Rebecca Hill examines the key legal themes in Extradition Proceedings from 2019 – 5 SAH

Posted February 26th, 2020 in chambers articles, extradition, news by sally

‘Reflecting on the key legal themes of 2019 in Extradition cases, it was apparent that two issues had dominated court time in 2019; 1) prison conditions (as ever) and 2) whether Public Prosecutors are sufficiently independent to be treated as ‘Judicial Authorities’ for the purposes of the Act and the Framework Decision. Having reviewed the jurisprudence Rebecca Hill has produced a summary of key points in respect of each issue.’

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5 SAH, 21st February 2020

Source: www.5sah.co.uk

“The Magnitsky Act – What Now for the Future in the UK” An Article by Lesley Manley – Church Court Chambers

Posted February 26th, 2020 in chambers articles, human rights, money laundering, news by sally

‘The “Magnitsky Act” is a trailblazing piece of legislation enacted by the United States. Lesley Manley looks at developments thus far in the UK and considers how the UK jurisdictions will proceed following the withdrawal from the European Union.’

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Church Court Chambers, 26th February 2020

Source: churchcourtchambers.co.uk

Developments since Keyworker Homes – Exchange Chambers

Posted February 26th, 2020 in administrators, chambers articles, electronic filing, insolvency, news by sally

‘In a judgment which disagreed with the recently reported decisions of Re Skeggs Beef Limited[2019] EWHC 2607 (Ch) and Re SJ Henderson and Co Ltd [2019] EWHC 2742 (Ch), HHJ Hodge QC sitting as a Judge of the High Court found:

1) Notices of Intention to Appoint Administrators (“NOI”) can be filed at any time via e-filing and take effect at the time they are filed via e-filing.
2) Directors or the Company can make out of hours appointments of Administrators by filing a Notice of Appointment (“NOA”) at any time via e-filing. The appointment will take effect at the time the documents are filed via e-filing.
3) That for the purposes of the computation of the period of 10 business days pursuant to para 28(2) of Sch.B1 of the Insolvency Act 1986, the first business day will be the business day after the date on which the NOI was filed – thus it is a ‘clear days’ calculation.’

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Exchange Chambers, 20th February 2020

Source: www.exchangechambers.co.uk

Significant unlawful eviction case exposes the use of sham letting agreements by landlord companies in London – Garden Court Chambers

Posted February 26th, 2020 in chambers articles, damages, harassment, housing, landlord & tenant, news, repossession by sally

‘Tim Baldwin represented the Claimant, Noelia Del Rio Sanchez a University Student, on 10th and 11th February 2020 in a successful claim for unlawful eviction from and harassment at her accommodation in Brent by her former landlord, Simple Properties Management Limited. She secured general damages, special damages, damages for harassment, aggravated and exemplary damages of over £54,000. In addition the judge, HHJ Clarke, awarded costs against the landlords on an indemnity basis and an interim payment of £24,000 towards the costs.’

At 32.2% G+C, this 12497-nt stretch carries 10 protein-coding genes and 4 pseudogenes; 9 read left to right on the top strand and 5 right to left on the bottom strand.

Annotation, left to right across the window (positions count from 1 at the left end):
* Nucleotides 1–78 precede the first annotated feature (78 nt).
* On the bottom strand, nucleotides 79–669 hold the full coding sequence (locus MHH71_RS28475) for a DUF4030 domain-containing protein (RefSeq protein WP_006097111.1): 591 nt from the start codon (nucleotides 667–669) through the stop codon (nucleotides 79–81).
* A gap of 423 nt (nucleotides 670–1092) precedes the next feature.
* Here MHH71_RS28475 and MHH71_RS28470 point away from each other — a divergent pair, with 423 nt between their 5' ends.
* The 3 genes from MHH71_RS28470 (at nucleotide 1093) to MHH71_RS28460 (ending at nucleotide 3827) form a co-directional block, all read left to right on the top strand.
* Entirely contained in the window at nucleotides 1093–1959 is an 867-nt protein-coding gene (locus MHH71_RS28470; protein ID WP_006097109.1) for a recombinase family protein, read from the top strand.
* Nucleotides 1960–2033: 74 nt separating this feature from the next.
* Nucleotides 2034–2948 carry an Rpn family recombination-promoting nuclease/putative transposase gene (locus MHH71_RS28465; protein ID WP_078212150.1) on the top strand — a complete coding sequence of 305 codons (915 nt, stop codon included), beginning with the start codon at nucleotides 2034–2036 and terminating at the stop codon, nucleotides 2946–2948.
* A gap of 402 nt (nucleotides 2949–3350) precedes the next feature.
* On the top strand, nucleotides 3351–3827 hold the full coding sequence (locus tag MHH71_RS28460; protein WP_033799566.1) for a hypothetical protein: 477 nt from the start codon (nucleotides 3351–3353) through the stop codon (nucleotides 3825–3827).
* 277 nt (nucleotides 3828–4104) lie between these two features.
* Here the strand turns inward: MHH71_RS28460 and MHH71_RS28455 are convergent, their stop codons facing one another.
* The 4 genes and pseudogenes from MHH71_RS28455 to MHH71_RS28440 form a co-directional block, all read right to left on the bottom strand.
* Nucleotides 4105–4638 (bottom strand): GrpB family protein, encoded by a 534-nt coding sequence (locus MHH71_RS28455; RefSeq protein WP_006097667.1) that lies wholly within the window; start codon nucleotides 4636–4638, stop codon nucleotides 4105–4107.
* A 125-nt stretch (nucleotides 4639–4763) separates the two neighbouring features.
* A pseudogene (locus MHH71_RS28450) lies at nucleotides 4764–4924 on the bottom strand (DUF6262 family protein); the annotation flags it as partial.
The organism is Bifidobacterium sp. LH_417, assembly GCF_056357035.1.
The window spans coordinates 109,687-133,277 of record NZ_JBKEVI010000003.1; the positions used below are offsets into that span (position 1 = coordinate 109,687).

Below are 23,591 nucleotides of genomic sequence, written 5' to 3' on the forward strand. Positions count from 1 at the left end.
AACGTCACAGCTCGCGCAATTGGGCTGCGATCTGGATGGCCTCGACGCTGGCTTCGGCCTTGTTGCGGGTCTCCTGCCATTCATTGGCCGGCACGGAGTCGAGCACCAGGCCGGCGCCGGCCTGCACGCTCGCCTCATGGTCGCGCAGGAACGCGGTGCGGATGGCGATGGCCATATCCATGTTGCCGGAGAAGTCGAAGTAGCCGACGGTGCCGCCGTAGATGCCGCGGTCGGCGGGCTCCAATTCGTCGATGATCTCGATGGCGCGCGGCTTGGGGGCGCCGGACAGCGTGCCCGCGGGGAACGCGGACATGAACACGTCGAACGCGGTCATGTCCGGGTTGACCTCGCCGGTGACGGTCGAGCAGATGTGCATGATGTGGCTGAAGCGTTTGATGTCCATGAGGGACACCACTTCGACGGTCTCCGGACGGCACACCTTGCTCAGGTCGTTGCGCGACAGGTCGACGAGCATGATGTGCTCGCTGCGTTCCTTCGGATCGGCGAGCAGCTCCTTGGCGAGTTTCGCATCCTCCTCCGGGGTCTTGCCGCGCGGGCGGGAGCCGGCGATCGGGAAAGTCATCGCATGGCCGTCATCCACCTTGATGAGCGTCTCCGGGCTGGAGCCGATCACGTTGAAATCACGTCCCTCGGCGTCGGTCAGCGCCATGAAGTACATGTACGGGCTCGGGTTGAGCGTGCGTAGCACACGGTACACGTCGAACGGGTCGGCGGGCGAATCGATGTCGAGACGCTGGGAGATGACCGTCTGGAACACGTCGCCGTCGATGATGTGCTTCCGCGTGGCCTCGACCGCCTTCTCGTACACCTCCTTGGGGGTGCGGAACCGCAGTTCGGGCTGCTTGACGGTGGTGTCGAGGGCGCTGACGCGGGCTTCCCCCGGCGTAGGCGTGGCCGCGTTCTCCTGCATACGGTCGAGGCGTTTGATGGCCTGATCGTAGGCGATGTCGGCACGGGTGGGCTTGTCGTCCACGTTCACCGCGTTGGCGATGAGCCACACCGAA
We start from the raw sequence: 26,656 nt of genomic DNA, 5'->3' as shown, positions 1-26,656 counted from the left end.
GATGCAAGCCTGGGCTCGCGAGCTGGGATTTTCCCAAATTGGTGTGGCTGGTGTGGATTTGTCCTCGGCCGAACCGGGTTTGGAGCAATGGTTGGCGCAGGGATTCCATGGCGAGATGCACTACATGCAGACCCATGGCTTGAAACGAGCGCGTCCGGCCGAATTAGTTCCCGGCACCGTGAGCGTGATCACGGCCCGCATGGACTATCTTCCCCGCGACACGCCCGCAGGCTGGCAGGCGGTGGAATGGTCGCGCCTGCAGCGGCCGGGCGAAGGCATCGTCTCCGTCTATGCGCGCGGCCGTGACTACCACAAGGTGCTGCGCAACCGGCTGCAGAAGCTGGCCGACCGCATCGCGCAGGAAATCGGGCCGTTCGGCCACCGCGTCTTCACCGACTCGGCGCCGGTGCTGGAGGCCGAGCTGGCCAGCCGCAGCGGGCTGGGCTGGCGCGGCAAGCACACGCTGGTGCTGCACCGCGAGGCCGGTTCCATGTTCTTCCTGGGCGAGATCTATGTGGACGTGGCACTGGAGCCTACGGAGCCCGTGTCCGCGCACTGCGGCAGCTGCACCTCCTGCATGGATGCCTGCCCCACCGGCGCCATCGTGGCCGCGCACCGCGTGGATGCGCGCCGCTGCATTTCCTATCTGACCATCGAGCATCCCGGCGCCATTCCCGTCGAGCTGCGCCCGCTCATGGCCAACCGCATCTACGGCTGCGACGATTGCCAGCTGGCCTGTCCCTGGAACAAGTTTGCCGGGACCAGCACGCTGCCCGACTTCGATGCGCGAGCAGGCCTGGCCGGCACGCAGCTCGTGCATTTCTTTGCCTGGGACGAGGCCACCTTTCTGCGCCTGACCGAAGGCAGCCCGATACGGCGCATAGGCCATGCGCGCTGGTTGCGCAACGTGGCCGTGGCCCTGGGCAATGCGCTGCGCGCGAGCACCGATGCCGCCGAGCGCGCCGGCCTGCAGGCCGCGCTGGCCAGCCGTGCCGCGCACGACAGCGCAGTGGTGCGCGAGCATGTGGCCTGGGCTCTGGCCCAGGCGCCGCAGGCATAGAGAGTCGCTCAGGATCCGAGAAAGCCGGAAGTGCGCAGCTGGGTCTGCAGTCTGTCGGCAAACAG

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Garden Court Chambers, 25th February 2020

Source: www.gardencourtchambers.co.uk

Tecnicas Reunidas Saudia for Services and Contracting Co. Ltd. v. Korea Development Bank – Atkin Chambers

Posted February 26th, 2020 in chambers articles, guarantees, interpretation, news by sally

‘Rupert Choat and CMS Cameron McKenna Nabarro Olswang LLP were successful in obtaining summary judgment against Korea Development Bank (KDB) in the Technology and Construction Court on 14 February 2020. KDB was ordered to pay the full value of a demand guarantee (£8.2 million) plus interest and costs.’

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Atkin Chambers, 20th February 2020

Source: www.atkinchambers.com

Dual criminality in extradition proceedings – 5 SAH

Posted February 26th, 2020 in chambers articles, extradition, foreign jurisdictions, news by sally

‘Dual criminality is a concept extradition practitioners will be very familiar with. Under s64/65 or s137/138 of the Extradition Act 2003, there is a need for the conduct described within the warrant to amount to an offence within the UK. Three recent High Court decisions in this area highlight however that the issue is one which is highly fact-dependent and cannot be taken for granted in relation to any set of offences.’

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5 SAH, 20th February 2020

Source: www.5sah.co.uk

Out of the Ordinary: Rob Hunter and Bethany Sanders on the Courts’ Approach to Life Expectancy Evidence – Devereux Chambers

Posted February 21st, 2020 in chambers articles, damages, expert witnesses, news, personal injuries by sally